Addition of omega-3 fatty acid and coenzyme Q10 to statin therapy in patients with combined dyslipidemia.
            (Tóth et al., 2017) Download
BACKGROUND:  Statins represent a group of drugs that are currently indicated in the primary and secondary prevention of cardiovascular events. Their administration can be associated with side effects and the insufficient reduction of triacylglyceride (TAG) levels. This study aimed to assess the effect of the triple combination of statins with omega-3 fatty acids and coenzyme Q10 (CoQ10) on parameters associated with atherogenesis and statin side effects. METHODS:  In this pilot randomized double-blind trial, 105 subjects who met the criteria of combined dislipidemia and elevated TAG levels were randomly divided into three groups. In the control group, unaltered statin therapy was indicated. In the second and third groups, omega-3 PUFA 2.52 g/day (Zennix fa Pleuran) and omega-3 PUFA 2.52 g+CoQ10 200 mg/day (Pharma Nord ApS) were added, res//. At the end of the 3-month period (±1 week), all patients were evaluated. RESULTS:  Significant reduction of hepatic enzymes activity, systolic blood preasure, inflammatory markers and TAG levels were detected in both groups in comparison to the control group. Activity of SOD and GPx increased significantly after additive therapy. Coenzyme Q10 addition significantly reduced most of the abovementioned parameters (systolic blood preasure, total cholesterol, LDL, hsCRP, IL-6, SOD) in comparison with the statin+omega-3 PUFA group. The intensity of statin adverse effects were significantly reduced in the group with the addition of CoQ10. CONCLUSIONS:  The results of this pilot study suggest the possible beneficial effects of triple combination on the lipid and non-lipid parameters related to atherogenesis and side effects of statin treatment.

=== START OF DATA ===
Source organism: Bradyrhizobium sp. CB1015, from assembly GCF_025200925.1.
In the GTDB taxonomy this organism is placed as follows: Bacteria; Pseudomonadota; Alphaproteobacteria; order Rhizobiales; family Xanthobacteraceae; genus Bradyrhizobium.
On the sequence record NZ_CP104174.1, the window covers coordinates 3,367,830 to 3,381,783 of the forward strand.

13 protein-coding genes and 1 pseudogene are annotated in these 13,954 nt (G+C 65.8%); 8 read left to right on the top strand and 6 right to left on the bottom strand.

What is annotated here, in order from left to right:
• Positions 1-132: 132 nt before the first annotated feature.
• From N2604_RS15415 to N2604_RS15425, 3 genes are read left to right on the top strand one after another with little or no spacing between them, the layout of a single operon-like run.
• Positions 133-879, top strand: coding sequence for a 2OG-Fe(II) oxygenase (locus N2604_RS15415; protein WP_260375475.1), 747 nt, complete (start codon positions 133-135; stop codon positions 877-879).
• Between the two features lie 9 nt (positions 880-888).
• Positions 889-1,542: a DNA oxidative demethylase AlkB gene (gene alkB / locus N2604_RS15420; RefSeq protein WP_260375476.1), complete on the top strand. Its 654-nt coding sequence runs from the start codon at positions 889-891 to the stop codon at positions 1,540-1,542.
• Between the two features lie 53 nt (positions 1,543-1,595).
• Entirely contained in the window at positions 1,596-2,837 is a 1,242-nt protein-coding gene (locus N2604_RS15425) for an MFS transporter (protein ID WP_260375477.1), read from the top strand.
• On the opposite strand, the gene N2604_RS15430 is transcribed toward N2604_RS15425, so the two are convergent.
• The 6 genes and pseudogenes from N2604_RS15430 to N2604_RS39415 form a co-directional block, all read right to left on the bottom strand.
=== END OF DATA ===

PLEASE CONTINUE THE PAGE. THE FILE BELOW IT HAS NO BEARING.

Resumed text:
References

Asping, M, et al. (2017), ‘The effects of 2 weeks of statin treatment on mitochondrial respiratory capacity in middle-aged males: the LIFESTAT study.’, Eur J Clin Pharmacol, 73 (6), 679-87. PubMed: 28246888
Deichmann, RE, CJ Lavie, and AC Dornelles (2012), ‘Impact of coenzyme Q-10 on parameters of cardiorespiratory fitness and muscle performance in older athletes taking statins.’, Phys Sportsmed, 40 (4), 88-95. PubMed: 23306418
Evans, M, et al. (2014), ‘Pantethine, a derivative of vitamin B5, favorably alters total, LDL and non-HDL cholesterol in low to moderate cardiovascular risk subjects eligible for statin therapy: a triple-blinded placebo and diet-controlled investigation.’, Vasc Health Risk Manag, 10 89-100. PubMed: 24600231
Kane, L, et al. (2013), ‘Vitamin D3 effects on lipids differ in statin and non-statin-treated humans: superiority of free 25-OH D levels in detecting relationships.’, J Clin Endocrinol Metab, 98 (11), 4400-9. PubMed: 24030939
Larsen, S, et al. (2013), ‘Simvastatin effects on skeletal muscle: relation to decreased mitochondrial function and glucose intolerance.’, J Am Coll Cardiol, 61 (1), 44-53. PubMed: 23287371
Lee, BJ, et al. (2013), ‘Effects of coenzyme Q10 supplementation (300 mg/day) on antioxidation and anti-inflammation in coronary artery disease patients during statins therapy: a randomized, placebo-controlled trial.’, Nutr J, 12 (1), 142. PubMed: 24192015
Pang, J, et al. (2014), ‘Effect of niacin on high-density lipoprotein apolipoprotein A-I kinetics in statin-treated patients with type 2 diabetes mellitus.’, Arterioscler Thromb Vasc Biol, 34 (2), 427-32. PubMed: 24285582
Philpott, AC, et al. (2013), ‘Niacin improves lipid profile but not endothelial function in patients with coronary artery disease on high dose statin therapy.’, Atherosclerosis, 226 (2), 453-58. PubMed: 23174368
Ramachandran, R and AS Wierzbicki (2017), ‘Statins, Muscle Disease and Mitochondria.’, J Clin Med, 6 (8), PubMed: 28757597
Tóth, Š, et al. (2017), ‘Addition of omega-3 fatty acid and coenzyme Q10 to statin therapy in patients with combined dyslipidemia.’, J Basic Clin Physiol Pharmacol, 28 (4), 327-36. PubMed: 28541926